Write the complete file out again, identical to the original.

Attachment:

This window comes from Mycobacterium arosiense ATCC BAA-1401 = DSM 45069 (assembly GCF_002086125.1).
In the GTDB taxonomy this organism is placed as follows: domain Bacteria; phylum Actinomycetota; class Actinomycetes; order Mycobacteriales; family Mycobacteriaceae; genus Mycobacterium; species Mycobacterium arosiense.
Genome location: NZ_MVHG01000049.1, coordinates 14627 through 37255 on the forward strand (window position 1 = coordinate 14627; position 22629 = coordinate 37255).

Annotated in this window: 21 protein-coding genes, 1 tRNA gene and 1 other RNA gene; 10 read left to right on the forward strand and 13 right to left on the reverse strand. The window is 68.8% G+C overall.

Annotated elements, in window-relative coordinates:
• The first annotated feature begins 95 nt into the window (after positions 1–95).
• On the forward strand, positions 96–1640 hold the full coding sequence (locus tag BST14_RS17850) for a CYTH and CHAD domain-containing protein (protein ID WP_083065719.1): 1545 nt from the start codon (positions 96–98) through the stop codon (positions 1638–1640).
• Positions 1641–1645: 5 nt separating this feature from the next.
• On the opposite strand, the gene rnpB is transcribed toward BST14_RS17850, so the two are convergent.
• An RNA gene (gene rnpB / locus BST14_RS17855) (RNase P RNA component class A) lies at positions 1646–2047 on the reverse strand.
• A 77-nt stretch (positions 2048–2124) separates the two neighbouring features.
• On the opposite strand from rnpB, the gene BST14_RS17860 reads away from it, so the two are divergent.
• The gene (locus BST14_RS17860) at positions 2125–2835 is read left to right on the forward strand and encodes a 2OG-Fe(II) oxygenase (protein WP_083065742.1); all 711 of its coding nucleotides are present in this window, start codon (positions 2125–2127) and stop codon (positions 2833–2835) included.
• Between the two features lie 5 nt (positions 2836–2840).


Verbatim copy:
This window comes from Mycobacterium arosiense ATCC BAA-1401 = DSM 45069 (assembly GCF_002086125.1).
In the GTDB taxonomy this organism is placed as follows: domain Bacteria; phylum Actinomycetota; class Actinomycetes; order Mycobacteriales; family Mycobacteriaceae; genus Mycobacterium; species Mycobacterium arosiense.
Genome location: NZ_MVHG01000049.1, coordinates 14627 through 37255 on the forward strand (window position 1 = coordinate 14627; position 22629 = coordinate 37255).

Annotated in this window: 21 protein-coding genes, 1 tRNA gene and 1 other RNA gene; 10 read left to right on the forward strand and 13 right to left on the reverse strand. The window is 68.8% G+C overall.

Annotated elements, in window-relative coordinates:
• The first annotated feature begins 95 nt into the window (after positions 1–95).
• On the forward strand, positions 96–1640 hold the full coding sequence (locus tag BST14_RS17850) for a CYTH and CHAD domain-containing protein (protein ID WP_083065719.1): 1545 nt from the start codon (positions 96–98) through the stop codon (positions 1638–1640).
• Positions 1641–1645: 5 nt separating this feature from the next.
• On the opposite strand, the gene rnpB is transcribed toward BST14_RS17850, so the two are convergent.
• An RNA gene (gene rnpB / locus BST14_RS17855) (RNase P RNA component class A) lies at positions 1646–2047 on the reverse strand.
• A 77-nt stretch (positions 2048–2124) separates the two neighbouring features.
• On the opposite strand from rnpB, the gene BST14_RS17860 reads away from it, so the two are divergent.
• The gene (locus BST14_RS17860) at positions 2125–2835 is read left to right on the forward strand and encodes a 2OG-Fe(II) oxygenase (protein WP_083065742.1); all 711 of its coding nucleotides are present in this window, start codon (positions 2125–2127) and stop codon (positions 2833–2835) included.
• Between the two features lie 5 nt (positions 2836–2840).